DOA saved my life any number of times through the 80s, mainly through their live shows.  There was never anything pretty about it but it was always beautiful anyway, from the back of auto body shops to abandoned boys clubs to my old high school to the Arts Club on Seymour (the best damned club the Terminal City ever had, certainly in the 80s) to at least two sold out Commodores, to some impromptu acoustic messing around off the edge of a movie set.  And I'm pretty sure they did War In The East, their only reggae tune, every time, because it slowed things a bit, clarified a few key points.  Fighting one another - killing for big brother.  Same as it ever was.

Grand Funk Railroad - inside looking out
It's like the classic Spinal Tap line.  There's a very fine line between genius and stupidity, Grand Funk being an outfit that spent most of its time wallowing on the stupid side.  But they do nail it here.  Notice the use of the present tense.  That's what genius does.  It transcends time, surfs impermanence, negates all previous and subsequent stupidity.  Particularly when it's delivered as loud and proud as it is here.

Velvet Underground - the murder mystery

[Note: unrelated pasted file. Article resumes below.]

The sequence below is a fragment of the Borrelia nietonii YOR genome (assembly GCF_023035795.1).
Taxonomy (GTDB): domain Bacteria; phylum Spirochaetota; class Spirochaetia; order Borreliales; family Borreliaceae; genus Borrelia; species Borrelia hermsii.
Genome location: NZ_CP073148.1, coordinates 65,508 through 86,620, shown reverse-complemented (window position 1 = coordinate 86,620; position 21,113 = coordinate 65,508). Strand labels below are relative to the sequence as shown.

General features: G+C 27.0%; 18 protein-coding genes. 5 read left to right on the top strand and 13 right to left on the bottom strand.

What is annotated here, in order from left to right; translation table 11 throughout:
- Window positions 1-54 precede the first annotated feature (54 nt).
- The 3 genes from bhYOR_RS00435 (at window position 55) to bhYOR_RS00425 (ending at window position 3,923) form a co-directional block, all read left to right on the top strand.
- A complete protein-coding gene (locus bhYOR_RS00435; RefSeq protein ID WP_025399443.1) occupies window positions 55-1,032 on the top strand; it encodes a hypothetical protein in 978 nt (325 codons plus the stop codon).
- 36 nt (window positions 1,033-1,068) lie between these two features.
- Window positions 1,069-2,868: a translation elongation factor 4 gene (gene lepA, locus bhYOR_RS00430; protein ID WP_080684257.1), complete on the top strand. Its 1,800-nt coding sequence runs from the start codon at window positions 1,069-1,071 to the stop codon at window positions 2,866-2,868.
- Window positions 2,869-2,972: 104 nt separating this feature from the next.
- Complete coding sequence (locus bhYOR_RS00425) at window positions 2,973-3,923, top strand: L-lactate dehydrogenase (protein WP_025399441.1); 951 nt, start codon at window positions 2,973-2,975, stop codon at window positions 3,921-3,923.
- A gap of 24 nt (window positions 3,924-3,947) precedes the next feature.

The raw pure simplicity of the Velvets is one of the foundation blocks of everything that has mattered since 1965, and I'm not just talking music.  But their story is not remotely complete without a chapter or nine devoted to their avant edge, their thirst for derangement and NOISE in the service of ... truth, I guess.

Guess Who - guns guns guns
Lorena, now officially my lawyer, says this is way too high on the list, but then she's got no time for guys with mustaches.  Motron, on the other hand, says it's not near high enough, but he was born in Winnepeg.  What it is, is Canada's own Beatles past their chart topping glory ... but still rockin profoundly, proving they are both a world class band, and godamned poets as they chase it up and down the north side -- that giddy sense of freedom that a superlative groove offers.  And then you've got Burton Cummings, just drunk enough (or perhaps drugged) to not be an embarrassment, laying down some of the finest vocals this planet will ever hear, sad and true. Godspeed mother nature, Godspeed.

Neutral Milk Hotel - two-headed boy
What can I say?  It's early 2001 as I write this, still winter, and Neutral Milk Hotel's The Aeroplane Over The Sea is the best album ever in the history of anything.  I have no perspective on this, of course.  I just heard it for the first time maybe a month ago, but holy shit, I'm hooked -- young man (Jeff Mangum by name) with a whole new way of turning breath to voice.  Soul music for sure. 

Electric Light Orchestra - boy blue